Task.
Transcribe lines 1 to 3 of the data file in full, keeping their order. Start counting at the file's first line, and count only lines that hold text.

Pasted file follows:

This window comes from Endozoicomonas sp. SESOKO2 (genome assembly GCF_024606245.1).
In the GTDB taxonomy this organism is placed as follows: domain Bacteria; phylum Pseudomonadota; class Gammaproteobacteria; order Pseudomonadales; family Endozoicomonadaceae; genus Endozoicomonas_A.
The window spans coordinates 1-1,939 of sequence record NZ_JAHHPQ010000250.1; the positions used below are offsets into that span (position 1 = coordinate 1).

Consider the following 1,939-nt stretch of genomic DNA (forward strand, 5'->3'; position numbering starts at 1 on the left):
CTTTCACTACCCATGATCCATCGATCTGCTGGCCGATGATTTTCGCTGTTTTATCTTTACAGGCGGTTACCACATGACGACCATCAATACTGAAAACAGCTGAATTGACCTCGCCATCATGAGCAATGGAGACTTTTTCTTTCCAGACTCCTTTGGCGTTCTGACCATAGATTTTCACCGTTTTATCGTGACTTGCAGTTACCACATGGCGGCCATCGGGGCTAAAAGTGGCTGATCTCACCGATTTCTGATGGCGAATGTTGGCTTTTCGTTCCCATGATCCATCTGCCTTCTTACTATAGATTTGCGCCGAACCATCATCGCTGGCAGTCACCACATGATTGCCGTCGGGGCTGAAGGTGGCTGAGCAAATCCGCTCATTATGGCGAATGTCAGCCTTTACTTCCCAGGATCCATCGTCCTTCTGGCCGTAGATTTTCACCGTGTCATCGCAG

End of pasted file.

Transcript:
This window comes from Endozoicomonas sp. SESOKO2 (genome assembly GCF_024606245.1).
In the GTDB taxonomy this organism is placed as follows: domain Bacteria; phylum Pseudomonadota; class Gammaproteobacteria; order Pseudomonadales; family Endozoicomonadaceae; genus Endozoicomonas_A.
The window spans coordinates 1-1,939 of sequence record NZ_JAHHPQ010000250.1; the positions used below are offsets into that span (position 1 = coordinate 1).